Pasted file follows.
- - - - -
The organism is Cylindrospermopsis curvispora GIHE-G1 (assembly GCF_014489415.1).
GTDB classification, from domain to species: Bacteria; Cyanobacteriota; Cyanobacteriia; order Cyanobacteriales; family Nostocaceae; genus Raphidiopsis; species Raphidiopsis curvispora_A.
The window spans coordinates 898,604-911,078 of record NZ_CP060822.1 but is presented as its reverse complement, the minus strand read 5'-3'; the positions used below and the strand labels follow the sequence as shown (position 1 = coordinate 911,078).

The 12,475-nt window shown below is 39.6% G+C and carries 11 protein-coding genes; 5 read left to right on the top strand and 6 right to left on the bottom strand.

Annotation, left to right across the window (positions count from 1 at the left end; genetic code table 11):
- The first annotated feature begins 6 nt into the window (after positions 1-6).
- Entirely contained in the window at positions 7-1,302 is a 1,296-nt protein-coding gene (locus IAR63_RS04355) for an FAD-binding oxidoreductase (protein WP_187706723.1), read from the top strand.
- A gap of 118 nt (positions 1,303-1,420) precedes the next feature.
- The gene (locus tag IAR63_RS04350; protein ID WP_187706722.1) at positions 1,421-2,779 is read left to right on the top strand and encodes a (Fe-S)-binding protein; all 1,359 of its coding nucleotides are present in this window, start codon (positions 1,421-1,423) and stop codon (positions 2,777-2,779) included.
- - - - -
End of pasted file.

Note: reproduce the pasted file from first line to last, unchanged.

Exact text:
The organism is Cylindrospermopsis curvispora GIHE-G1 (assembly GCF_014489415.1).
GTDB classification, from domain to species: Bacteria; Cyanobacteriota; Cyanobacteriia; order Cyanobacteriales; family Nostocaceae; genus Raphidiopsis; species Raphidiopsis curvispora_A.
The window spans coordinates 898,604-911,078 of record NZ_CP060822.1 but is presented as its reverse complement, the minus strand read 5'-3'; the positions used below and the strand labels follow the sequence as shown (position 1 = coordinate 911,078).

The 12,475-nt window shown below is 39.6% G+C and carries 11 protein-coding genes; 5 read left to right on the top strand and 6 right to left on the bottom strand.

Annotation, left to right across the window (positions count from 1 at the left end; genetic code table 11):
- The first annotated feature begins 6 nt into the window (after positions 1-6).
- Entirely contained in the window at positions 7-1,302 is a 1,296-nt protein-coding gene (locus IAR63_RS04355) for an FAD-binding oxidoreductase (protein WP_187706723.1), read from the top strand.
- A gap of 118 nt (positions 1,303-1,420) precedes the next feature.
- The gene (locus tag IAR63_RS04350; protein ID WP_187706722.1) at positions 1,421-2,779 is read left to right on the top strand and encodes a (Fe-S)-binding protein; all 1,359 of its coding nucleotides are present in this window, start codon (positions 1,421-1,423) and stop codon (positions 2,777-2,779) included.